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Posted By Dave Frederick On Sep 26 2010 @ 5:54 pm In St Louis Blues | No Comments

It certainly doesn’t take a Scotty Bowman or Al Arbour to realize some of the obvious keys for the Blues to return to territory which used to be a given back in the glory days of the Bluenote.  Of course those better days were spent by Blues fans not wondering if they would make the playoffs, but by guessing who their much-weaker first round opponent would be and what nights of the week home games one and two would fall on.  But oh how I digress!  Even Eric Lindros and his 19 concussions could tell you Brad Boyes needs to have a bounce-back season.  I will speculate and venture to conclude Jorgen Pettersson (google him, you younger so-called Blues fans) knows fellow Swede Patrick Berglund must elevate his intensity in year three.  Mike Keenan in his constant delusional state of mind could tell you David Backes can not continue to decrease his goal total a second straight season.  The list moves on from David Perron to Erik Johnson to Jaroslav Halak, but in order to be truly successful, all forward lines and defensive pairings must be in complete harmony and sync.   So let’s now focus on three “under the radar” players who will need to have an impact for this season to be considered successful.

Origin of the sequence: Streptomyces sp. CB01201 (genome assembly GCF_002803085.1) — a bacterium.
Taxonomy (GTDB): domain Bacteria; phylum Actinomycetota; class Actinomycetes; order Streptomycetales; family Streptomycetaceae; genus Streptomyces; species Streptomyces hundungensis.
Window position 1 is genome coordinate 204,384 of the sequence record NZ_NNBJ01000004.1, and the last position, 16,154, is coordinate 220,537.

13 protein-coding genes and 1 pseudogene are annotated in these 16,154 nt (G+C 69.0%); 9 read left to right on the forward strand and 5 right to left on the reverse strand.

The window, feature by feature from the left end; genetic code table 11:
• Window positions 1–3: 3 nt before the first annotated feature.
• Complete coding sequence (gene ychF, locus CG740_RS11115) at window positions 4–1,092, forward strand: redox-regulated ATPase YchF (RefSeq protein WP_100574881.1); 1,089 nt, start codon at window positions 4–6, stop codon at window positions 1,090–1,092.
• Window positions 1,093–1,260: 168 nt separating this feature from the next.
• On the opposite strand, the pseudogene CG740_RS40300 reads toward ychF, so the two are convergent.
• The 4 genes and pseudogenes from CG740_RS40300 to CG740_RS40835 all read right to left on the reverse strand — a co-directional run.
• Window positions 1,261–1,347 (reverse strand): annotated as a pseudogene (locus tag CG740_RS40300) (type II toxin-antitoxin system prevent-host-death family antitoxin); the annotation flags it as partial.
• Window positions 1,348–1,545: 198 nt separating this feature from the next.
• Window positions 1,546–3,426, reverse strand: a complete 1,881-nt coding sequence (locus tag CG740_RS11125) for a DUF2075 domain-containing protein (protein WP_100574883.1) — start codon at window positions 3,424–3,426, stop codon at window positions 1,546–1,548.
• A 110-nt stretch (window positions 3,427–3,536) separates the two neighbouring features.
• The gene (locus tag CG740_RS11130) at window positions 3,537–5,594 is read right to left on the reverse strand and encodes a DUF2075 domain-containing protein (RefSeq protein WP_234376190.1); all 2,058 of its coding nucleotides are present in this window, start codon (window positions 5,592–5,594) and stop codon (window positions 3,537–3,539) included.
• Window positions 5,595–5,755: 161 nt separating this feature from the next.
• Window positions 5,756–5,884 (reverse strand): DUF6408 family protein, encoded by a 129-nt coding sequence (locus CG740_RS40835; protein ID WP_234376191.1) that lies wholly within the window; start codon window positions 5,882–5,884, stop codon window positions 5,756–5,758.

1–Jay McClement.  The 27-year old center was one of the most consistent Blues from start to finish last season.  His job is one of the most difficult on the team (sorry Cam, but I did say “one of the most”).  Having to go head to head against the other teams top line(s) on a nightly basis is without question a heavy challenge.  Not to mention trying to kill off penalties when facing the likes of Patrick Kane, Pavel Datsyuk, the Sedin clones, and on and on.  With that said, there are prime areas which McClement must observe and improve upon this season.  Faceoffs are a main target.  McClement ranked 57th in the league last season with a 49.6 faceoff percentage.  Certainly not terrible considering he took the ninth most faceoffs in the NHL.  But puck possession is the key and McClement must rise over the 50% mark to help his team gain an even bigger edge.  To dive even a bit deeper within the faceoff category, McClement finished first overall in shorthanded faceoffs won.  However, he cancelled out that impressive statistic by also losing the most shorthanded faceoffs in the league.  Yes the Blues penalty kill did finish first.  So maybe the shorthanded faceoff lost stat is overrated.  But what’s not overstated is McClement’s play will be a major factor.  Can he improve on his 11 goal total?  Can he ramp that up to possibly 15 goals?  To put into further perspective let’s compare him to Eric Belanger–very similar players.  Belanger had 4 more goals, 12 more points, a much better faceoff win percentage (57.6% to McClement’s 49.6%) in 5 fewer games.  Belanger also spent most of the season with a poor Minnesota Wild team.  Again, McClement is a huge key to the Blues team.  Here’s hoping he can boost his overall game that much more.